Humanitarian Work in The Pacific Islands

Report written by Dr Malcom Coombs.

Humanitarian Work in The Pacific Islands.

In November 2017 Heather and I were transferred to The Kingdom of Tonga from The Marshall Islands where we had been supporting Humanitarian Missionaries from The Church of Jesus Christ of Latter-Day Saints who were working on Education and Health projects. The main health issue was Type 2 Diabetes due to the basic diet among the islanders, imported rice, as it was the cheapest source of food. Majuro is mainly a coral atoll, with soil only in a very small area, hence there was very little fresh produce. Following our move to Tonga we continued to work with others who were involved in the efforts to control Type 2 diabetes among the islanders, albeit from different reasons. This we did after we had finished in the Dental Clinic for the day.

Our move was prompted by the need for an Oral Surgeon to work at the Liahona Dental Clinic. Heather, being a Registered Nurse, was very involved in setting up health and hygiene procedures and initiating infection control in the clinic as far as it was possible with the equipment and facilities.

However, to work in the Kingdom of Tonga, I had to provide certified copies of all my qualifications and two character references. Staying for more than 30 days also meant work visa requirements which involved a very thorough health check.

The Liahona Dental Clinic is located on the campus of the Liahona High School on the main island of Tongatapu. The school has some 1500 students, (50/50 boys and girls), about 200 of whom boarded being residents from the outer islands of the Kingdom of Tonga, from PNG, Vanuatu and Fiji. We offered treatment to all students and the general public.

Sadly, there was too much dental decay, again as a result of the poor diet and a strong influence of many small shops selling an abundance of very cheap food with high sugar content, such as instant noodles, candies, lollies and soft drinks. Two generations previously, when families lived off the land – and Tongatapu is extremely fertile – dental decay was much less prevalent. Today, many young children are put to bed sucking on a lolly on a stick. It was very disheartening having to treat children with decay in nearly all their deciduous teeth. We had a two-year-old with rampant decay in all 20 teeth and draining sinuses from several of the stumps of her anterior dentition. Very sad to see.

The clinic also supported a general dentist from USA who solely performed restorative work. Although he was kept very busy, more than half the patients presenting had unrestorable teeth, and/or multiple retained roots. Periodontal disease was also a significant problem particularly among the older patient and we had a local girl who had been trained to do scaling and cleaning who was kept very busy removing gross calculus from her patients’ teeth. A local Tongan custom is to have gold inlayed into their maxillary anterior teeth. This was done as either a gift from parents to children or in memory of a loved one who had passed away. However, the gold was not cemented into place. It was attached to the teeth by use of pins or clipped in place. This left an area for plaque to accumulate under the gold and cause decay with subsequent loss of the tooth. Tongans all have very large teeth and very solid bone, so extractions were never straight forward.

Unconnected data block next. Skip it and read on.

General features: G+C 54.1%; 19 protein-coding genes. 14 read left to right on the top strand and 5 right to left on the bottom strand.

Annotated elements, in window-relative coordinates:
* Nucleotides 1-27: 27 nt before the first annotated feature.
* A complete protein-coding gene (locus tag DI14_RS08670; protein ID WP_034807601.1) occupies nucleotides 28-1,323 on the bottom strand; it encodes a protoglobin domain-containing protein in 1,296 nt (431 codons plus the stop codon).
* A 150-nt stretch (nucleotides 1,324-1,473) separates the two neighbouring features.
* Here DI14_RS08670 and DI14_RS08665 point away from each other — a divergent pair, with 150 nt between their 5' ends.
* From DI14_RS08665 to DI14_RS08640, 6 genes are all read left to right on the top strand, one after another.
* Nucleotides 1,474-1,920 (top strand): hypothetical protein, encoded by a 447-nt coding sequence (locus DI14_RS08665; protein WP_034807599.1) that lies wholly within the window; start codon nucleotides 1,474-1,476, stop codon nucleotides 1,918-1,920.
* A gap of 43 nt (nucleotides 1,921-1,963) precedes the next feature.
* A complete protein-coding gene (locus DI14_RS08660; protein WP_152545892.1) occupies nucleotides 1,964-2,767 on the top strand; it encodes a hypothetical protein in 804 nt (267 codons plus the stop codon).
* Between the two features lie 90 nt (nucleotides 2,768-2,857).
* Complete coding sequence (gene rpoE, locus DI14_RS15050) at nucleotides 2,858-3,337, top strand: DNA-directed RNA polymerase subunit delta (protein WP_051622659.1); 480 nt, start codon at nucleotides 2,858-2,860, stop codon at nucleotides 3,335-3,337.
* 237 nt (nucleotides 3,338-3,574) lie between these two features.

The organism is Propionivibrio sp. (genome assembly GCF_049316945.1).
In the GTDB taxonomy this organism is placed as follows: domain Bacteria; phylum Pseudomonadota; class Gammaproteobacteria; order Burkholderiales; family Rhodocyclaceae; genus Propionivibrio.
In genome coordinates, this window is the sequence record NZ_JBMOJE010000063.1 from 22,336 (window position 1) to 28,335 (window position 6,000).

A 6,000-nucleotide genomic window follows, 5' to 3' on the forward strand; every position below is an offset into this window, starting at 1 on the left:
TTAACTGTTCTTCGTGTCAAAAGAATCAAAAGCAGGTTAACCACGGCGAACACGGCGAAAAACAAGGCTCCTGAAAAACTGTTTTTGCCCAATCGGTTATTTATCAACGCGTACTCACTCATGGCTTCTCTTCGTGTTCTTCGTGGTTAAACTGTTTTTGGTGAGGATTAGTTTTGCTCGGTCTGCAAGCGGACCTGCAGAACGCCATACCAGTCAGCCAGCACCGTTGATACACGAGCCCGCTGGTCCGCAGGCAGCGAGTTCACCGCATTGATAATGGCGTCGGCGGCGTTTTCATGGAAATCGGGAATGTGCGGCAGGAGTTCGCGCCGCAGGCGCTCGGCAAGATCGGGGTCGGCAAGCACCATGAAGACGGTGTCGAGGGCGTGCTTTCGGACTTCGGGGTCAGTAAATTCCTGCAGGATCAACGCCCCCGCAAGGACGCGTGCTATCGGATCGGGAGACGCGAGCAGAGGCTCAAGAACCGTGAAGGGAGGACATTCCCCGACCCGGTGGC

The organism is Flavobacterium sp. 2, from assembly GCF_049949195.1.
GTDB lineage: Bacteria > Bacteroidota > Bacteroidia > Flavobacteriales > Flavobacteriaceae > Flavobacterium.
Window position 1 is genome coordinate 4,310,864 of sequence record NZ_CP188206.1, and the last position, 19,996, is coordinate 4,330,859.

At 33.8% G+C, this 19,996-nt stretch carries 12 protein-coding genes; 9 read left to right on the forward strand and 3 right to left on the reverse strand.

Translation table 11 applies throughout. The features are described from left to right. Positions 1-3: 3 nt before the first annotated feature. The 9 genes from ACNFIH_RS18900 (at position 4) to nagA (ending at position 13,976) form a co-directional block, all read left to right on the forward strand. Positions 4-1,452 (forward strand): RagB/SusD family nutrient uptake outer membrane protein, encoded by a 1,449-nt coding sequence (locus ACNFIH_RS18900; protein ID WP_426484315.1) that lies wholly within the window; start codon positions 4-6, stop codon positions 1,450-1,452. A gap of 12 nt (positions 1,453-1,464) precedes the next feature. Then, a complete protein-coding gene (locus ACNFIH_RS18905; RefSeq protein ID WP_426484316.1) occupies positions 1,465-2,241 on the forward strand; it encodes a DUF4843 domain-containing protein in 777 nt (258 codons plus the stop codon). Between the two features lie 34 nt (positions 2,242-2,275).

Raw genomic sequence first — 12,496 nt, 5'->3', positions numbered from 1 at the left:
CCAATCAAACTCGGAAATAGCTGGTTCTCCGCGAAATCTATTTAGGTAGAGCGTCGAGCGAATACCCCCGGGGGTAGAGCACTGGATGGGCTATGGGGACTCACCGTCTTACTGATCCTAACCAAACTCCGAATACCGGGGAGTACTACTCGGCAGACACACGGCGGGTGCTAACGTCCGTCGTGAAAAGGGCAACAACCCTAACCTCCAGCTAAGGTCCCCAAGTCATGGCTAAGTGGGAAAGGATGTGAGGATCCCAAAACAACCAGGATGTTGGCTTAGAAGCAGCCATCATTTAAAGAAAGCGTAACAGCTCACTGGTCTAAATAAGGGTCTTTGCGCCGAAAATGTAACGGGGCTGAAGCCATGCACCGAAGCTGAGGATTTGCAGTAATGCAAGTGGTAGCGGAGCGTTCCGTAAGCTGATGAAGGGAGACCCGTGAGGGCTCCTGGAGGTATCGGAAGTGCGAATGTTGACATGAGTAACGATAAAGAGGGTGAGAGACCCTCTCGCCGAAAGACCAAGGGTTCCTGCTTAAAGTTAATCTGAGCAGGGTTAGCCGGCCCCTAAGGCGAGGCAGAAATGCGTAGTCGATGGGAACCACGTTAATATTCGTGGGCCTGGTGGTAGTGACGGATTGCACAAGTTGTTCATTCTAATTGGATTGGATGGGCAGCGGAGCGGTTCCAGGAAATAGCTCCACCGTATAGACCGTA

We had a small budget to use for supplies but the majority of equipment and disposables was donated by Dental Trade and short term visiting dentists from USA, Canada and New Zealand who came to work in the clinic for short periods.

We were provided with adequate living accommodation, occasionally no water or electricity but with torches and bottled water we managed very well. We even survived a category 4 Cyclone Gita. Fortunately, the clinic suffered no damage and it was work as usual after the initial clean-up, and we continued to see an average of 25 – 30 patients per day.

There was a huge amount of damage from the cyclone but no loss of life, which the Tongans attribute to their way of life of keeping the Sabbath Day Holy. It is written into their constitution that Sundays are for family time and worship. No business is to be conducted, the shops are closed, and there is no sport played.

After 12 months we are now back home here in Sydney and having to re-adjust to “civilisation”. So much more traffic and everything is rush, rush, rush. In the Islands everybody smiled and greeted each other despite having very little of monetary value.  Captain Cook christened Tonga ‘The Friendly Isles’ and this is certainly the case.